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Paul Gnosis and Special Knowledge

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I’ve finished my paper on Paul, length 13 pages. I did my research and was inspired to write tonight. I have one final exam on Wednesday morning and then I am finished for the Summer. Graduation Day is MONDAY!! WOO HOO !! I see the doctor Wednesday afternoon to start new meds. I need to get my hair coiffed and colored for Monday so we will be busy busy this week in preparation for the second most important day of my life.

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This paper, on the topic of Paul, the Apostle, is the second in a series of discussions on the topic of Paul, post conversion on the Road to Damascus and what I found intriguing about Paul in regards to the postulation that ‘Paul’ received special knowledge from the ‘Christ’ during his experience with the risen Christ during that experience which greatly changed the life and ministry of a man, that had been such a zealot against ‘Christians and Christianity.’

This concept of ‘gnosis’ and my interest in the concept of special knowledge began when I started reading the Gnostic gospels, namely the first “the Gospel of Mary Magdalene.” In that text, we find that Mary Magdalene occupies a specific location in the life of Jesus and as well, her presence in the ‘Christian story.’

“It is important to remember that Jesus Christ does relieve Mary of the seven demons – or, perhaps, those aspects that can cloud vision and energy at each of the seven charkas. Presumably, she no longer possesses the seven deadly sins… In their place exist the corresponding virtues – the way has been cleared for “the seven virgins of light… On the third morning after the Crucifixion, Mary Magdalene feels a call to visit Jesus’ tomb. She takes with her a container of unguent, perhaps one in the series of ancient oils to assist the dead through the underworld and into the realms of spirit. She alone meets Jesus Christ at the tomb in his resurrected body. It is easy to imagine that she receives an important teaching [special knowledge] here, one that can be comprehended by a person whose seven demons have been lifted.”[1]

It is said that Mary Magdalene had been cleansed and thereby allowing her to see the risen Christ, ‘between the veil’ of the earth and the heavens. Her prominence in biblical literature is readily apparent, as the one woman who has had a series of blessed encounters with the Christ, in service, prayer, and suffering and most importantly in the ‘resurrection.’

Leloup continues later, in saying that:

In the legends and stories told about Mary Magdalene there can be found some hint of what she may represent to us today: As one who was cleansed from sin; who remains with Christ throughout his death on the cross; and who first witnesses, understands and believes Christ’s resurrection, she represents a human being who is open and available to true ‘inner knowing,’ who can ‘see’ in deeper, clearer ways through a unique spiritual connection to both earthly death and the Divine.”[2]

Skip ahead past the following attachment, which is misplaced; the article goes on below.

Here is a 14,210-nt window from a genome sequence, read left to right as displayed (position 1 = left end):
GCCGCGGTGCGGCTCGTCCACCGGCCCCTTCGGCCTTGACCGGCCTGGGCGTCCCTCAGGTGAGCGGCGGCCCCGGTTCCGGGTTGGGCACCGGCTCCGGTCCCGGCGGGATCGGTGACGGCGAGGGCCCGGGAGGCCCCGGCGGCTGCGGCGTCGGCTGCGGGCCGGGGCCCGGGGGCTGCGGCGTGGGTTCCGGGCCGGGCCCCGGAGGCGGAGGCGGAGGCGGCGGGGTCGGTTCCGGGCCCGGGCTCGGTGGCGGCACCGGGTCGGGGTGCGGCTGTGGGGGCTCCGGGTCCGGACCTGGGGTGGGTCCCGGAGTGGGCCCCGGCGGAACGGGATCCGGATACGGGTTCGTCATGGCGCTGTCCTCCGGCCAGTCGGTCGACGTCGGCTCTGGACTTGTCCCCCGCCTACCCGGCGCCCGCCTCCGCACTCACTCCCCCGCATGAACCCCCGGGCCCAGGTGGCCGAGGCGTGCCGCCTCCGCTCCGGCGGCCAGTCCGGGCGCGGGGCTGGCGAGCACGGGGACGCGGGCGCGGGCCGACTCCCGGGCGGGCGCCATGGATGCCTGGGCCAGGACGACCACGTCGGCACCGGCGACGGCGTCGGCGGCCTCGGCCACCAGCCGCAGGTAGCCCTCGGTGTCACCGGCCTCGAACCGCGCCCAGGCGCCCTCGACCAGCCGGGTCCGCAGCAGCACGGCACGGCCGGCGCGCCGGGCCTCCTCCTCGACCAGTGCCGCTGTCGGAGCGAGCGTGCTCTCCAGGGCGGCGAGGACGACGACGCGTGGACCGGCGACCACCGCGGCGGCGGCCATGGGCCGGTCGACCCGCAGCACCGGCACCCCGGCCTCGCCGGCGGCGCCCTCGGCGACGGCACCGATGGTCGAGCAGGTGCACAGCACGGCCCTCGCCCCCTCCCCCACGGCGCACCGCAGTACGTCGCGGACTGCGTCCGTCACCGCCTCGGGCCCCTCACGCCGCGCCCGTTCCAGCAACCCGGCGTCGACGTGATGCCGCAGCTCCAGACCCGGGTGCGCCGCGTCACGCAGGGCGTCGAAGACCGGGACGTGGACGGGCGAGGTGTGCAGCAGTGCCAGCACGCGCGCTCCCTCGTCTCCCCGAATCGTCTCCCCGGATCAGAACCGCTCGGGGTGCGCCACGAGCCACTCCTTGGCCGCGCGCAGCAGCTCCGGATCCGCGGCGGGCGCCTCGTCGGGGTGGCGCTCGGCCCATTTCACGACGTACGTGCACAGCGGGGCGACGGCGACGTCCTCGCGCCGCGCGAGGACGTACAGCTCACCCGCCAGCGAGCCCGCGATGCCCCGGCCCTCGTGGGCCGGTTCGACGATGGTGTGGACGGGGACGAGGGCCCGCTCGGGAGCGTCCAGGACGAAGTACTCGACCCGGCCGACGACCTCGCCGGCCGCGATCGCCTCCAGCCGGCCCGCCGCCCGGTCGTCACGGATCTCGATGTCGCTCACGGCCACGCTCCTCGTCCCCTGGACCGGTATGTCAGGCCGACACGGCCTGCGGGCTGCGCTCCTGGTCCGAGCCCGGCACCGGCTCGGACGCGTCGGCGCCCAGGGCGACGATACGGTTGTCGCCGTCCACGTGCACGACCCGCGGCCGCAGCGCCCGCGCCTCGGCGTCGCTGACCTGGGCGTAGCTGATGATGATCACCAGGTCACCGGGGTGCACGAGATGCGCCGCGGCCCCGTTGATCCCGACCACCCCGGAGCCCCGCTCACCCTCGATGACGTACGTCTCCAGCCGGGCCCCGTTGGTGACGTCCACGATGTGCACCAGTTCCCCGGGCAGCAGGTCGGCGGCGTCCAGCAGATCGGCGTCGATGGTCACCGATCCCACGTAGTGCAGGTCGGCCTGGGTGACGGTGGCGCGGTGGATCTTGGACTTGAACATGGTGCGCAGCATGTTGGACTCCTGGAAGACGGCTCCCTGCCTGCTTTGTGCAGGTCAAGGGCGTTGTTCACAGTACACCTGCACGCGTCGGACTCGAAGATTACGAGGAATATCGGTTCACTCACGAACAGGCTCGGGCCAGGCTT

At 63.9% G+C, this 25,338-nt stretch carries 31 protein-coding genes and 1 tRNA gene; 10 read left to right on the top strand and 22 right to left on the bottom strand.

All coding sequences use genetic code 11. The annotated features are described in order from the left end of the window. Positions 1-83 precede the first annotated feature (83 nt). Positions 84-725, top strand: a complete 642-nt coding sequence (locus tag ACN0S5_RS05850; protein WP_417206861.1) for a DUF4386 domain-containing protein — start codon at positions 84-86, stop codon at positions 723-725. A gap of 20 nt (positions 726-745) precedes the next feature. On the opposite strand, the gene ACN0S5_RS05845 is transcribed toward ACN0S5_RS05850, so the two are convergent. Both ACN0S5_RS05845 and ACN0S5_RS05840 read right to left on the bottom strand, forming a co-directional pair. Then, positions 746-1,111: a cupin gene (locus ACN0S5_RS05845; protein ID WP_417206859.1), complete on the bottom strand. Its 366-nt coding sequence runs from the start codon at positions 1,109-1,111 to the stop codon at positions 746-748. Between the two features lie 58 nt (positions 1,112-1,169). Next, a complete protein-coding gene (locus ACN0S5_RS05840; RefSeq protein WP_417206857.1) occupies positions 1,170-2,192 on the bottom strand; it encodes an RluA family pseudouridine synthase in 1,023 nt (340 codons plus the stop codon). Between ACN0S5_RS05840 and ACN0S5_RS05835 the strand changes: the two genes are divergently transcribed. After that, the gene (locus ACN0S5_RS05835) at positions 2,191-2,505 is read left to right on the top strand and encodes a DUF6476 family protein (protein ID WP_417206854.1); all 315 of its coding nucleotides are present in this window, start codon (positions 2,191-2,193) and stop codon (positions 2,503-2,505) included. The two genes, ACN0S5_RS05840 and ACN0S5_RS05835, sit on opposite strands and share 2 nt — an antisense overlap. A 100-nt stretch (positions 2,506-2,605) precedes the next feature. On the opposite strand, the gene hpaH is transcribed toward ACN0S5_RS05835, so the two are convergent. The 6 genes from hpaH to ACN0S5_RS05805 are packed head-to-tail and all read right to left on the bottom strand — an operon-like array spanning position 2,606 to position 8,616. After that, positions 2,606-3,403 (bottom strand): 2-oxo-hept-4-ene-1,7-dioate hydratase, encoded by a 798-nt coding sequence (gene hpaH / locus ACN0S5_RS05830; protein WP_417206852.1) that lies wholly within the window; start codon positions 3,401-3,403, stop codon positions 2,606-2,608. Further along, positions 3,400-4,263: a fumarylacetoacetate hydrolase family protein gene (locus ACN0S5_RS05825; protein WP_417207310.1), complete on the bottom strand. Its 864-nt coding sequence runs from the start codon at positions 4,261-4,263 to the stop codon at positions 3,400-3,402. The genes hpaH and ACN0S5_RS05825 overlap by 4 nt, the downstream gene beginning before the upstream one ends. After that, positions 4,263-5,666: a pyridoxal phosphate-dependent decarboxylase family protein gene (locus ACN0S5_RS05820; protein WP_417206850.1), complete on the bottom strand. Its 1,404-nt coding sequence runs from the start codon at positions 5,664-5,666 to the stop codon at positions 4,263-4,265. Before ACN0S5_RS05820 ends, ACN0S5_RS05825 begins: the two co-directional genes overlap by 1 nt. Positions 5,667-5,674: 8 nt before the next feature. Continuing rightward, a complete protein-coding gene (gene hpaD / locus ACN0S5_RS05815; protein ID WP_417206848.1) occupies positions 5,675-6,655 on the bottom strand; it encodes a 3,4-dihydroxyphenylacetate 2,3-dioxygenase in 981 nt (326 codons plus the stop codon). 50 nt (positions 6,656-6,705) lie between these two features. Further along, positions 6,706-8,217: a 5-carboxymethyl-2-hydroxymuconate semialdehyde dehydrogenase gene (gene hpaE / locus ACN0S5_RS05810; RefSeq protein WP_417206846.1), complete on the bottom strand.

For me this introduction by way of Mary Magdalene is important to build my foundation to begin the discussion of the Apostle Paul in greater detail. It is my postulation that like Mary Magdalene, Paul was the recipient of ‘cleansing’ of the former ways he was a persecutor of the Christ. Unlike the Apostles of the living Christ, having lived, worked and suffered along with him,

“Paul’s experiences will be examined as a cross-section of the tree of Christian experience. St. Paul was the first experient of Christ after the Spirit who wrote down his experiences, and he quite definitely identified the Christ of his vision with the Jesus whom the other apostles had known in Galilee.”[3]

Since my introductory paper on St. Paul, which we will discuss here as well, I was very interested in the way Paul wrote his many epistles and why. Through academic research I have come to learn that Paul, in fact, did understand more deeply the words he was writing, [see Corinthians later in the paper] there was special insight and understanding of Christian ritual and his vision of community and what was most important to the Christian community, those being ‘community and the Eucharist.’

I have posed these questions to academics in my field of study and have attempted to entertain my fellows about the ideas of Paul having special ‘gnosis’ or knowledge. None of those respondents dared to offer even speculation on my queries. I am led, then to investigate texts that may enlighten my investigation of Paul to a greater extent.

An excerpt form my paper on Paul and the idea of “Gnosis.”


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